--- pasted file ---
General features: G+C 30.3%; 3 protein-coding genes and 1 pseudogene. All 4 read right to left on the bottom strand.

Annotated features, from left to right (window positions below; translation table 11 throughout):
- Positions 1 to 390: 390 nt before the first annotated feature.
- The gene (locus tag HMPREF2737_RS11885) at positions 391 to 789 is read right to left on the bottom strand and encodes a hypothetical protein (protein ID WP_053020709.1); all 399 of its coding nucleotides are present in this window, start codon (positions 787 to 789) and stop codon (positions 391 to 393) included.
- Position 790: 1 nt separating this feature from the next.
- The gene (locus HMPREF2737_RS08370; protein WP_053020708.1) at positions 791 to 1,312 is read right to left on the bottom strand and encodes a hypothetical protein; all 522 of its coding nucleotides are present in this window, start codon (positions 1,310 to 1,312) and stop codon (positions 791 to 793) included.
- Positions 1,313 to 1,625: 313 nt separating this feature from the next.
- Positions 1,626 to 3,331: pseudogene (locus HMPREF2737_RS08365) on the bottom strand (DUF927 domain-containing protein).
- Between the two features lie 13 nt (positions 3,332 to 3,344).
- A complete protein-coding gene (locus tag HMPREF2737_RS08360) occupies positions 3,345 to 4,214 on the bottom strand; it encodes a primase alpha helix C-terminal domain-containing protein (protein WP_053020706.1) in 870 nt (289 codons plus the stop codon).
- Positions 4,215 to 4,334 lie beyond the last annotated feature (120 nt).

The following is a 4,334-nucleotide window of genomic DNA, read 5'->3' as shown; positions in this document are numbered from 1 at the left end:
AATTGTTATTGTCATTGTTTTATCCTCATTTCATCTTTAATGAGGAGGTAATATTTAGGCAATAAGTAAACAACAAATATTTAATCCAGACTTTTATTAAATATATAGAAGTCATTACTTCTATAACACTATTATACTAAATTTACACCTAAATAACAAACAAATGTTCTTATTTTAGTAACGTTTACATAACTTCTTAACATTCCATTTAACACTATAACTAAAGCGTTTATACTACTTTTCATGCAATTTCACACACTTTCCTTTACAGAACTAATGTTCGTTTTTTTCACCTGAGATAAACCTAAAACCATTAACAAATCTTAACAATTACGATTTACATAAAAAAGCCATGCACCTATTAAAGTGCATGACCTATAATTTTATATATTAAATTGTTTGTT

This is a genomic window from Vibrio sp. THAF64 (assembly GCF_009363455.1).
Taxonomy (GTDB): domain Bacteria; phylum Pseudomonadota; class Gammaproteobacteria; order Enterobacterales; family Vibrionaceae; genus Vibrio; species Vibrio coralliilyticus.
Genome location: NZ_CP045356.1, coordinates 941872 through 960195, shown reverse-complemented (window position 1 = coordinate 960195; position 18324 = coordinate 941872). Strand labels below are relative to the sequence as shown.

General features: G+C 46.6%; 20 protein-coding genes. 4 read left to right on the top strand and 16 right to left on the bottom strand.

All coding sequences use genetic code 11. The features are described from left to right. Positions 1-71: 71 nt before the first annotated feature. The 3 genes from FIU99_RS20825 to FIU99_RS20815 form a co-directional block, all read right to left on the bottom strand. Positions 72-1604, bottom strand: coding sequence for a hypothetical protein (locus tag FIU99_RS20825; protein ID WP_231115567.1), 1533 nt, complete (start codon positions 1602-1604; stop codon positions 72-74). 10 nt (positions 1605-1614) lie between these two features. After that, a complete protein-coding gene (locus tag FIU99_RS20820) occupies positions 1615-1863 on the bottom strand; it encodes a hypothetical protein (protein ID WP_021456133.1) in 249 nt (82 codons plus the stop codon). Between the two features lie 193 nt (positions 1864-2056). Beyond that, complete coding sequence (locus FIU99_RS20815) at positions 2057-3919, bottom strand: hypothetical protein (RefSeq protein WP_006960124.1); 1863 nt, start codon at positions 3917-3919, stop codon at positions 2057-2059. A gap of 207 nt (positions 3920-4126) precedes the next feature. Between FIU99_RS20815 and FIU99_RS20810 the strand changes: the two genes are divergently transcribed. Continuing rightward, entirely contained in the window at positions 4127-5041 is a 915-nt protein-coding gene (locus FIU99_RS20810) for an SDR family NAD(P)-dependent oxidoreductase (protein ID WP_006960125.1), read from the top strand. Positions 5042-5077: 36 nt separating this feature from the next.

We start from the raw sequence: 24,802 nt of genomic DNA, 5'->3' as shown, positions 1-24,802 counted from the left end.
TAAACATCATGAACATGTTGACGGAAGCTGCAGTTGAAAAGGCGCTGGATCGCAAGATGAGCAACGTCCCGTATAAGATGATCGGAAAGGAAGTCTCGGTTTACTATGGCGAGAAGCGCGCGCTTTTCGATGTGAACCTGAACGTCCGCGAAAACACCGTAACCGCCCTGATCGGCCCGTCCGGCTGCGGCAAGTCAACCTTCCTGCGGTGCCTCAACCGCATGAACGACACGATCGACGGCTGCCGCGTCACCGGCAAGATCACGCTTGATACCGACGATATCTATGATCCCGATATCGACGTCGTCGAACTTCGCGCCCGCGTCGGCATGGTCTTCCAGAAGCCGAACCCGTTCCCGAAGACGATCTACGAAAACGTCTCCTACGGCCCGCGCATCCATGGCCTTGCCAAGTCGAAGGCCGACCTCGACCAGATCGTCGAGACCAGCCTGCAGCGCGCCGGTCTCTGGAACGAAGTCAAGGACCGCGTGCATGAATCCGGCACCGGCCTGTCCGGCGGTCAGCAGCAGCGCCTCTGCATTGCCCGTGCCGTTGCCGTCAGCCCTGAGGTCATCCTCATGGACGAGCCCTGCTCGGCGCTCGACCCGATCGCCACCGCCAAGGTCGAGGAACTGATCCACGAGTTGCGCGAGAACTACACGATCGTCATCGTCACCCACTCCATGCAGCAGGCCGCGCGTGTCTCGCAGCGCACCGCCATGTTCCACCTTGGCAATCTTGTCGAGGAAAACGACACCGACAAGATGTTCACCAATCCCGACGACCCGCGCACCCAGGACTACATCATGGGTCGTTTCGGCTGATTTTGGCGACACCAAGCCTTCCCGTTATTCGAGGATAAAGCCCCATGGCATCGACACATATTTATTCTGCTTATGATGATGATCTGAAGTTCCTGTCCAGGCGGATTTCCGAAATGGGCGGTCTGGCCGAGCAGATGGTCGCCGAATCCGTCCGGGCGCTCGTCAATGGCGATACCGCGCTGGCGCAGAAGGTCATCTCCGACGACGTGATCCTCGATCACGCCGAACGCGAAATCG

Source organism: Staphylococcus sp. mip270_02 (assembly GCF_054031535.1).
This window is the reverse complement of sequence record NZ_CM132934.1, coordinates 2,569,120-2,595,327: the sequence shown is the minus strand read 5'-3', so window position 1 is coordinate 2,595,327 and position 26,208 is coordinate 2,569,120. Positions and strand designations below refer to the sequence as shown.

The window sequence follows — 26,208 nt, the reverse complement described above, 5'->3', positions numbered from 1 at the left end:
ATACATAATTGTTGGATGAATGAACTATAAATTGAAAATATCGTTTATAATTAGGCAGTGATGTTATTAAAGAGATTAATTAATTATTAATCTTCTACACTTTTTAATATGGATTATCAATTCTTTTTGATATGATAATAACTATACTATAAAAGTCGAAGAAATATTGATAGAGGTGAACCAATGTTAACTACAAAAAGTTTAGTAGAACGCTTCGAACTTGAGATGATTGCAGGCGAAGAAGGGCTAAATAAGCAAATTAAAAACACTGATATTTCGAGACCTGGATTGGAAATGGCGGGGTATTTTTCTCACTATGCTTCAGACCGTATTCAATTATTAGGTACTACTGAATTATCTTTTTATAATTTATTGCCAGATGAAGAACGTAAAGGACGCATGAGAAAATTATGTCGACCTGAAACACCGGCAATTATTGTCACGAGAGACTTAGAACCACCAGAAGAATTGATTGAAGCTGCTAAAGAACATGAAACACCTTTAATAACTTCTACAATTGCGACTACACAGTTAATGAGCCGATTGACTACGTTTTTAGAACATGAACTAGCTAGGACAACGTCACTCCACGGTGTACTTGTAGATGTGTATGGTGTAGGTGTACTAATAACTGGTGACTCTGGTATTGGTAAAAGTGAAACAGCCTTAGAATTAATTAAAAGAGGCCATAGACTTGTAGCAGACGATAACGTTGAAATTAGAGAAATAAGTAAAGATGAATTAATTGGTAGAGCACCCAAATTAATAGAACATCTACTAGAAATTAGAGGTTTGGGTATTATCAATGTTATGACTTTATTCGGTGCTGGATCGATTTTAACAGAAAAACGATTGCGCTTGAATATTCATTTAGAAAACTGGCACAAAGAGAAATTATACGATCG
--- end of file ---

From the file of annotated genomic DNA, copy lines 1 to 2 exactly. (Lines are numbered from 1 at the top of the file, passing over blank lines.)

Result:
General features: G+C 30.3%; 3 protein-coding genes and 1 pseudogene. All 4 read right to left on the bottom strand.

Annotated features, from left to right (window positions below; translation table 11 throughout):